We asked our old friend to take our Chef on a Shoestring challenge once again and create a three-course meal for four on our $30 budget.
Kelly was born in Yonkers, N.Y. His parents were first-generation Irish-Americans. He is the 10th of 12 children, and he says family meals were a very important way for the family to connect.
Chef Kelly has more than 25 years of experience in the restaurant industry, and operates several restaurants in New York's Hudson Valley. But he began his career at the age of 14, working in local restaurants. He studied business administration at Marist College while holding a number of kitchen and front-of-the-house positions at various restaurants in New York's Westchester and Putnam counties.
Kelly never formally studied culinary arts. Instead, in 1983, he took his culinary interests to France to pursue his dream. When he returned to the U.S., at the age of 23, he opened his first restaurant, Xaviers, in Garrison, N.Y.
Today, in addition to Xaviers in Garrison, he owns Xaviers in Piedmont, the Freelance Cafe, and Restaurant X and Bully Boy Bar.
Kelly's menu as our Chef on a Shoestring: an appetizer of Shaved Asparagus and Carrot Salad with Orange Miso Vinaigrette; an entrée of Barely Poached Halibut with Broccolini Coconut and Lemongrass Broth; and for dessert, Chocolate and Pecan Waffles Drizzled with Warm Chocolate Ganache.
Miso: Kelly uses miso for his vinaigrette. The New Food Lover's Companion says miso, also called bean paste, is a Japanese culinary mainstay that has the consistency of peanut butter, and comes in a wide variety of flavors and colors. The fermented soybean paste has three basic categories -- barley miso, rice miso and soybean miso -- all of which are developed by injecting cooked soybeans with a mold (koji) cultivated in either a barley, rice or soybean base.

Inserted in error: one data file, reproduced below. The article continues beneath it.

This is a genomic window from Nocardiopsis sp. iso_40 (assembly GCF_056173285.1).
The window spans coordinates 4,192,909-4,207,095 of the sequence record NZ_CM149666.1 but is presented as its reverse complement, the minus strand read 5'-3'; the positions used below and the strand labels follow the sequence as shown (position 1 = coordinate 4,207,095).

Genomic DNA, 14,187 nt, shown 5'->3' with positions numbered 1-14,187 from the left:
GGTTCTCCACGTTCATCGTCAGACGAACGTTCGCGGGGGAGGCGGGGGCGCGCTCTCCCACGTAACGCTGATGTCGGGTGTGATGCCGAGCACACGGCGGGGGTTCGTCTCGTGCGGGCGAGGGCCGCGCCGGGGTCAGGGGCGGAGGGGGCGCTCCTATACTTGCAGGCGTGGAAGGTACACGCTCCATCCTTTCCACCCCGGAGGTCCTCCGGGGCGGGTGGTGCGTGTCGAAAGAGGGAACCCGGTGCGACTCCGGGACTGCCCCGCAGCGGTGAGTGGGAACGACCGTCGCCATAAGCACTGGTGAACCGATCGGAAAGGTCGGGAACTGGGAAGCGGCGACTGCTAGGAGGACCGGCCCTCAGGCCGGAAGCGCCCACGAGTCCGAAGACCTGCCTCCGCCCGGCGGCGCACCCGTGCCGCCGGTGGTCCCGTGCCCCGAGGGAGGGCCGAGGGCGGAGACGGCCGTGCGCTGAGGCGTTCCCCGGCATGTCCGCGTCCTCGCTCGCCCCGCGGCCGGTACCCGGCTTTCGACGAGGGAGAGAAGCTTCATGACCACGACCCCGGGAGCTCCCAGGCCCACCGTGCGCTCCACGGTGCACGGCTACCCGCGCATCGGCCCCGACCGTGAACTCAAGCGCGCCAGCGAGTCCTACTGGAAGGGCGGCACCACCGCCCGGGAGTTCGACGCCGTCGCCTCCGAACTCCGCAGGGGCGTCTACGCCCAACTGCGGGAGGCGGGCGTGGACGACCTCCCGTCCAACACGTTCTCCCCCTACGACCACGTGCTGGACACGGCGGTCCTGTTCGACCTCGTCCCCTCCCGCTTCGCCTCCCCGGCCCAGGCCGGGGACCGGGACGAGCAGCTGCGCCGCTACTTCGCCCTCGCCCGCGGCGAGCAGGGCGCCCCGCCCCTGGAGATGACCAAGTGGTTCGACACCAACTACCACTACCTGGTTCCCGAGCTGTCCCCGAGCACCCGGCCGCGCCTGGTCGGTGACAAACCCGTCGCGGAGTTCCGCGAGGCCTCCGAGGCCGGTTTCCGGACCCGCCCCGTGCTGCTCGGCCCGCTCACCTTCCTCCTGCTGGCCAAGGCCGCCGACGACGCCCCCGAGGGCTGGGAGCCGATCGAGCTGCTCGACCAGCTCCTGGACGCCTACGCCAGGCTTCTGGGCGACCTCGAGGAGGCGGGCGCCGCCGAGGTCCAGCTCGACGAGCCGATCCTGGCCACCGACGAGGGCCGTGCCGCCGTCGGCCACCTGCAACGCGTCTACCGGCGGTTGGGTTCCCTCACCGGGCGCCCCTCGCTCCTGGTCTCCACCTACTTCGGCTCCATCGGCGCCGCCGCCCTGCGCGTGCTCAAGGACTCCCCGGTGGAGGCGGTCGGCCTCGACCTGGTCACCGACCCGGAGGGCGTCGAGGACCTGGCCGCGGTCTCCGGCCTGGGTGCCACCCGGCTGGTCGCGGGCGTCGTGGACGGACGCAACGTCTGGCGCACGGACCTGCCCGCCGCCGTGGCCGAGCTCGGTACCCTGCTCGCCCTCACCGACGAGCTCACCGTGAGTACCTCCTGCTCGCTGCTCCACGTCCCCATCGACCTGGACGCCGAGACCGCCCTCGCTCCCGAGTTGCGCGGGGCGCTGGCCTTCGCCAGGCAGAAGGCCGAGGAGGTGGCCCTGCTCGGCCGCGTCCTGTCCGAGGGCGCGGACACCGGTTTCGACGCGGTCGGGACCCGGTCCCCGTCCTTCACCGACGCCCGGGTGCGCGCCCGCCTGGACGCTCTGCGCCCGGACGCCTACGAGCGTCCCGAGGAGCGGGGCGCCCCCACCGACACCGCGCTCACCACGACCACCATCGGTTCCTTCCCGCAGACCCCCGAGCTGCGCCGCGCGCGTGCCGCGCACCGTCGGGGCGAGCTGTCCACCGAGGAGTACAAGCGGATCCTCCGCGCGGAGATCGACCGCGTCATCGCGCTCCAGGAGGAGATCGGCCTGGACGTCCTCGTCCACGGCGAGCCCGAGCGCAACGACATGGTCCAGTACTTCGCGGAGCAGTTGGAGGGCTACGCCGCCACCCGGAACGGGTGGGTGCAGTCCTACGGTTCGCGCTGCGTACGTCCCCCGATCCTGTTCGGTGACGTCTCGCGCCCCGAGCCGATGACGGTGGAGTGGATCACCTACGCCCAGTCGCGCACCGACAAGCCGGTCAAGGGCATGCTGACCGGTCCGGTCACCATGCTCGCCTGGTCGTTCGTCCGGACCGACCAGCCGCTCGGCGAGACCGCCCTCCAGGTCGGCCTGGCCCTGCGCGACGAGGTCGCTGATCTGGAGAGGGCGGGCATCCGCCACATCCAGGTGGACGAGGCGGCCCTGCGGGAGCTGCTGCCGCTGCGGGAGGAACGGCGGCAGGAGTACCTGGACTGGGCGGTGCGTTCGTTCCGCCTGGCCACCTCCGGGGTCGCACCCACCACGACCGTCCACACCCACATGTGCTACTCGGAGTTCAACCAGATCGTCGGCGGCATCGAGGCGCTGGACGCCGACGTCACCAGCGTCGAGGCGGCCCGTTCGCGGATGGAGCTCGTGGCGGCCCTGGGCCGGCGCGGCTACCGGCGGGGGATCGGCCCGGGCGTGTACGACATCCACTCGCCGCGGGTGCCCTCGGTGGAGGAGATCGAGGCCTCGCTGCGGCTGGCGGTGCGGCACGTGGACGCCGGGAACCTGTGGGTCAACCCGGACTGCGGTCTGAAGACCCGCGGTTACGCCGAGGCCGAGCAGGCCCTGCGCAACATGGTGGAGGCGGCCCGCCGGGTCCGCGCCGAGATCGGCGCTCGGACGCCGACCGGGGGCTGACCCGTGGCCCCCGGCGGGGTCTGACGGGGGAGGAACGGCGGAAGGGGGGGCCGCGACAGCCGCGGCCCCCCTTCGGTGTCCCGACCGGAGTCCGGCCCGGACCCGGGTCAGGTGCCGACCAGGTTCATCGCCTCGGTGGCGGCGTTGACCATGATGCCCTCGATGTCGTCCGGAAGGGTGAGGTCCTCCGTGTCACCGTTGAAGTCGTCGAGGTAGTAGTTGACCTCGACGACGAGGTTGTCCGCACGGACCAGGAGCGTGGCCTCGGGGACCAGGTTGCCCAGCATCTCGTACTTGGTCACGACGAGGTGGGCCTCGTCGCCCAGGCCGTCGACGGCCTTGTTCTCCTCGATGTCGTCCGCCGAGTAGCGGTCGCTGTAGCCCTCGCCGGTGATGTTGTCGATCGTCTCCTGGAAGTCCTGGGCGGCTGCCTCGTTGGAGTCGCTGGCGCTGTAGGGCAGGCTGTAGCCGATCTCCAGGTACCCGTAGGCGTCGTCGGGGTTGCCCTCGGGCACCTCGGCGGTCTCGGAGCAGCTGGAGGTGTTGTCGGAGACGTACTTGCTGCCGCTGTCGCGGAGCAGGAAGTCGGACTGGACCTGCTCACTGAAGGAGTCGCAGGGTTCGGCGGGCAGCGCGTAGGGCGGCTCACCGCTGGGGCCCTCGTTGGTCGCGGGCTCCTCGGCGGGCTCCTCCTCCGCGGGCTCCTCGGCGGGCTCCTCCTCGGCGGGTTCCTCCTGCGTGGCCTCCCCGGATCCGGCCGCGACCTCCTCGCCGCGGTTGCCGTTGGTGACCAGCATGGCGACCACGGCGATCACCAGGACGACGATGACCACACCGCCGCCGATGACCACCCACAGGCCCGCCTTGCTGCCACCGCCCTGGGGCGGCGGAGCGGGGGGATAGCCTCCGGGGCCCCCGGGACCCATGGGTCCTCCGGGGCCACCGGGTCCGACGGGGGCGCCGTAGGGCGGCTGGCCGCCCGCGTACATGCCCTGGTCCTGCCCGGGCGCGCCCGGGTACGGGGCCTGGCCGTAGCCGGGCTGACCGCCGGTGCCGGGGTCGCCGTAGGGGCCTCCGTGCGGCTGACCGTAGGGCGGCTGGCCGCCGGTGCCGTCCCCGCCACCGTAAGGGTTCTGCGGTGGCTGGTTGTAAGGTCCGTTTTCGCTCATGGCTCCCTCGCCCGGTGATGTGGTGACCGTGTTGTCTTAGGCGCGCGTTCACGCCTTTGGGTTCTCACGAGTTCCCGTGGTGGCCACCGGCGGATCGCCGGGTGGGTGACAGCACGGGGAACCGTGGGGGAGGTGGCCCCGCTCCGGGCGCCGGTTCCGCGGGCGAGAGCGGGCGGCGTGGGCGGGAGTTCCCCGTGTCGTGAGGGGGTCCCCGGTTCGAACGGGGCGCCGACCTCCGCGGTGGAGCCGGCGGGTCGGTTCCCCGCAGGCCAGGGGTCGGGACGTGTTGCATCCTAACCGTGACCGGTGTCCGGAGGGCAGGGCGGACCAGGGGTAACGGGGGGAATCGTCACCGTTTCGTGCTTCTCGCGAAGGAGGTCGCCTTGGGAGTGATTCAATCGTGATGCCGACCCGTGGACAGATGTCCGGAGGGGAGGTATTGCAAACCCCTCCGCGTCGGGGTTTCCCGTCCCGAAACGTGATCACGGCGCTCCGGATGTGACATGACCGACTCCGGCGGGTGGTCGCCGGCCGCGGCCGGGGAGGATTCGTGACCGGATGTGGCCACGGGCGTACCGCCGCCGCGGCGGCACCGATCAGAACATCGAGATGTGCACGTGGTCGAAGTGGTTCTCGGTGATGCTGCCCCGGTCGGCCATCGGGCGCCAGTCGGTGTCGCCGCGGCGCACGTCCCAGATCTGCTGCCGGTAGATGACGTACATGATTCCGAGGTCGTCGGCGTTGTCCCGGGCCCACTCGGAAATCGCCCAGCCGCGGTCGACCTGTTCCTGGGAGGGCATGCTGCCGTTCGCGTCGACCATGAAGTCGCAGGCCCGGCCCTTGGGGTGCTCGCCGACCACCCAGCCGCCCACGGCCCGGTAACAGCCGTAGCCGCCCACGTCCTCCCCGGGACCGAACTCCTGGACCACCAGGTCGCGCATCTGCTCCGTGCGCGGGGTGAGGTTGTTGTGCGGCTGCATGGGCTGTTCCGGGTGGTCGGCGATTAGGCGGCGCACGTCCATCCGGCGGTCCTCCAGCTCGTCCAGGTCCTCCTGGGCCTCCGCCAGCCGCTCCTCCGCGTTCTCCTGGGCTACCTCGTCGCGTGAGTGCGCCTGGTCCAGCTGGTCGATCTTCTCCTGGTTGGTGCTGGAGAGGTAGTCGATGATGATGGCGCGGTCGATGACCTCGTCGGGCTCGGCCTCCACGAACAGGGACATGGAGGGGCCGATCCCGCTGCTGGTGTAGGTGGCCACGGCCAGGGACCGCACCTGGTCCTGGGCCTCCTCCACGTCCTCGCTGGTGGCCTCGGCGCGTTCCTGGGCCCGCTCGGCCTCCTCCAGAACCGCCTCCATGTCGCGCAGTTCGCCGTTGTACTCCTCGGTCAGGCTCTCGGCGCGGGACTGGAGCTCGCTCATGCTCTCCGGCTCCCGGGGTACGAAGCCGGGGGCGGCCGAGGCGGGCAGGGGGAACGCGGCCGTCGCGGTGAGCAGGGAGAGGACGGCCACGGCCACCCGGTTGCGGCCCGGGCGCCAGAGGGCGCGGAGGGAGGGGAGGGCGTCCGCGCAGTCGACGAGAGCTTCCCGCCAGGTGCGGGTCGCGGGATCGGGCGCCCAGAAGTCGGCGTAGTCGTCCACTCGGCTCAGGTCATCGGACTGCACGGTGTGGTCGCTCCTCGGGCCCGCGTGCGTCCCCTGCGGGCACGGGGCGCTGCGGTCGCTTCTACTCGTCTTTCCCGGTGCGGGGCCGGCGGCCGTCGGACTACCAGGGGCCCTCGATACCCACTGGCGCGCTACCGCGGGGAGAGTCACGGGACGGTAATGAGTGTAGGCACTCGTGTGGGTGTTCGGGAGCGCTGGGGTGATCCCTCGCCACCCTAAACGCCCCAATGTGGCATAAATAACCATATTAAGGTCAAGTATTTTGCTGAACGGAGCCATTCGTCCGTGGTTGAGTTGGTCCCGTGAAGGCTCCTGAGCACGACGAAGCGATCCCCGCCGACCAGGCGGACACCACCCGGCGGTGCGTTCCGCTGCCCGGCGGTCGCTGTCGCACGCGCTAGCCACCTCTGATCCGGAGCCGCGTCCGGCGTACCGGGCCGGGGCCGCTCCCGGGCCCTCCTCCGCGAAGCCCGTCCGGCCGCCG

Miso's color, flavor and texture are affected by the amounts of soybeans, koji and salt used. They are further influenced by the length of time the miso is aged, which can range from 6 months to 3 years. Miso is a basic flavoring in much of Japanese cooking. The lighter-colored versions are used in more delicate soups and sauces, and the darker-colored versions in heavier dishes. There are also low-salt varieties. Miso is used in sauces, soups, marinades, dips, main dishes, salad dressings, and as a table condiment. It's easily digested and extremely nutritious, rich with B vitamins and protein. Miso can be found in Japanese markets and health-food stores. It should be refrigerated in an airtight container.
Halibut: Kelly says he loves halibut because in spring, it's really coming into season. You can find it throughout the year, but it's most abundant from March to September. Halibut can also be found frozen in fillets and steaks. Halibut meat is low in fat, white, firm and mild flavored.
Ganache: Kelly uses ganache to pour over his waffles. Ganache is a rich chocolate icing made of semisweet chocolate and whipping cream, heated and stirred together until the chocolate has melted. The mixture is cooled until lukewarm and is traditionally poured over a cake or torte.
Shaved Asparagus and Carrot Salad Orange Miso Vinaigrette
8 asparagus spears
8 baby carrots
2 tablespoon miso
1 teaspoon Dijon mustard
1 tablespoon water
juice of ½ an orange
1/4 cup olive oil
1 teaspoon minced ginger
1 scallion, minced